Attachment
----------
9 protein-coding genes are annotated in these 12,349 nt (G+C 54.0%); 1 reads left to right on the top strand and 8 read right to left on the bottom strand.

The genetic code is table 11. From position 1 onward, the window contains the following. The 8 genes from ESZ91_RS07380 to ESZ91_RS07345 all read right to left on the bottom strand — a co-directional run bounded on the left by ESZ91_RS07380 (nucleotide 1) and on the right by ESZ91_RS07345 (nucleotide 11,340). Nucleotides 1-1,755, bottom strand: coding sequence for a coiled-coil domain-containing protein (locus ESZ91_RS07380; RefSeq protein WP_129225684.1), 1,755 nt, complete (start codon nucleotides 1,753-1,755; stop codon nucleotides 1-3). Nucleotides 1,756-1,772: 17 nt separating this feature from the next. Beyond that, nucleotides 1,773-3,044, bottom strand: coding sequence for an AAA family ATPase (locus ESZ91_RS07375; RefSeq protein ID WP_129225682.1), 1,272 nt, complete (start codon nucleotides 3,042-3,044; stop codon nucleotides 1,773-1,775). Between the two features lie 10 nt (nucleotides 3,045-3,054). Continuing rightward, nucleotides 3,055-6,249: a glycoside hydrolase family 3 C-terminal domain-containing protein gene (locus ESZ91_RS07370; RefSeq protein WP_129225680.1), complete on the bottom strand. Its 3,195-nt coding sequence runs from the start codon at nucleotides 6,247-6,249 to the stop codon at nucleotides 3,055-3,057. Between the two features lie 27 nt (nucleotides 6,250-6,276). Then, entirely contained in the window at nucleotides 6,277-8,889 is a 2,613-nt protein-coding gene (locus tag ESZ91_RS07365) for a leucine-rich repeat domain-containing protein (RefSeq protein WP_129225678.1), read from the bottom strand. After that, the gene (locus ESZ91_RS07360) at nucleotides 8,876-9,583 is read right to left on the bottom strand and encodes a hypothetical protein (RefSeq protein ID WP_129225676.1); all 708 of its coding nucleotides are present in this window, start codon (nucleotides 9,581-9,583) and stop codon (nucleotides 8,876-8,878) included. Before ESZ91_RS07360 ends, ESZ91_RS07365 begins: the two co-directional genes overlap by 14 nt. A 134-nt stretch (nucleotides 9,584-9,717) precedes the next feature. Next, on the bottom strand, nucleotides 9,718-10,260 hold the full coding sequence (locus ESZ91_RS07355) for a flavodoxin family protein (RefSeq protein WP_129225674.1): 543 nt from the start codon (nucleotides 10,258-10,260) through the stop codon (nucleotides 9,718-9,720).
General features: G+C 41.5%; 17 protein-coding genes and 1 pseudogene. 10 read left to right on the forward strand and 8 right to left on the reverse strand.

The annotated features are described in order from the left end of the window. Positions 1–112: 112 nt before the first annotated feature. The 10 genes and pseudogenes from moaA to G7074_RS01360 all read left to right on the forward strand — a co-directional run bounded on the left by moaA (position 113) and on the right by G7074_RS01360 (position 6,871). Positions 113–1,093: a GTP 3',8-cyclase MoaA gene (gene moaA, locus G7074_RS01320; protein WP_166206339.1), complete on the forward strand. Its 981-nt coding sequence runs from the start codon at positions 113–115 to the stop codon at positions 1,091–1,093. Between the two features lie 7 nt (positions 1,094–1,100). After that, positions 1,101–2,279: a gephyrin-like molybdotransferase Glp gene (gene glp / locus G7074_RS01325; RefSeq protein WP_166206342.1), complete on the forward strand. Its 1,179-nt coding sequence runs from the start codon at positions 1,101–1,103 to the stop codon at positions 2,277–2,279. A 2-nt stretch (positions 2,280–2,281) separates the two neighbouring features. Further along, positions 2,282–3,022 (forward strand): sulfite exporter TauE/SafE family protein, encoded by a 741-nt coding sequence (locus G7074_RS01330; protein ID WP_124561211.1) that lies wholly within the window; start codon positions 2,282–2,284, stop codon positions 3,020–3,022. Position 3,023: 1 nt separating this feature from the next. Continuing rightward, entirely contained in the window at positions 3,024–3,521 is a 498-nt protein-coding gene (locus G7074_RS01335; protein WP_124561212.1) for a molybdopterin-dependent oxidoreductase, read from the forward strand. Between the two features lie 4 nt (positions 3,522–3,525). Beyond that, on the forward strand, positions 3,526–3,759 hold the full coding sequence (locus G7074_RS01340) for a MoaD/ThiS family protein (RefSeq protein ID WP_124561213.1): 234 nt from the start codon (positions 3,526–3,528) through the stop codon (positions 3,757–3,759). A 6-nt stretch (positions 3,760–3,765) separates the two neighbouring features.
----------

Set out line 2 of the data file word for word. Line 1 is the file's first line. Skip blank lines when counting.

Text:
The genetic code is table 11. From position 1 onward, the window contains the following. The 8 genes from ESZ91_RS07380 to ESZ91_RS07345 all read right to left on the bottom strand — a co-directional run bounded on the left by ESZ91_RS07380 (nucleotide 1) and on the right by ESZ91_RS07345 (nucleotide 11,340). Nucleotides 1-1,755, bottom strand: coding sequence for a coiled-coil domain-containing protein (locus ESZ91_RS07380; RefSeq protein WP_129225684.1), 1,755 nt, complete (start codon nucleotides 1,753-1,755; stop codon nucleotides 1-3). Nucleotides 1,756-1,772: 17 nt separating this feature from the next. Beyond that, nucleotides 1,773-3,044, bottom strand: coding sequence for an AAA family ATPase (locus ESZ91_RS07375; RefSeq protein ID WP_129225682.1), 1,272 nt, complete (start codon nucleotides 3,042-3,044; stop codon nucleotides 1,773-1,775). Between the two features lie 10 nt (nucleotides 3,045-3,054). Continuing rightward, nucleotides 3,055-6,249: a glycoside hydrolase family 3 C-terminal domain-containing protein gene (locus ESZ91_RS07370; RefSeq protein WP_129225680.1), complete on the bottom strand. Its 3,195-nt coding sequence runs from the start codon at nucleotides 6,247-6,249 to the stop codon at nucleotides 3,055-3,057. Between the two features lie 27 nt (nucleotides 6,250-6,276). Then, entirely contained in the window at nucleotides 6,277-8,889 is a 2,613-nt protein-coding gene (locus tag ESZ91_RS07365) for a leucine-rich repeat domain-containing protein (RefSeq protein WP_129225678.1), read from the bottom strand. After that, the gene (locus ESZ91_RS07360) at nucleotides 8,876-9,583 is read right to left on the bottom strand and encodes a hypothetical protein (RefSeq protein ID WP_129225676.1); all 708 of its coding nucleotides are present in this window, start codon (nucleotides 9,581-9,583) and stop codon (nucleotides 8,876-8,878) included. Before ESZ91_RS07360 ends, ESZ91_RS07365 begins: the two co-directional genes overlap by 14 nt. A 134-nt stretch (nucleotides 9,584-9,717) precedes the next feature. Next, on the bottom strand, nucleotides 9,718-10,260 hold the full coding sequence (locus ESZ91_RS07355) for a flavodoxin family protein (RefSeq protein WP_129225674.1): 543 nt from the start codon (nucleotides 10,258-10,260) through the stop codon (nucleotides 9,718-9,720).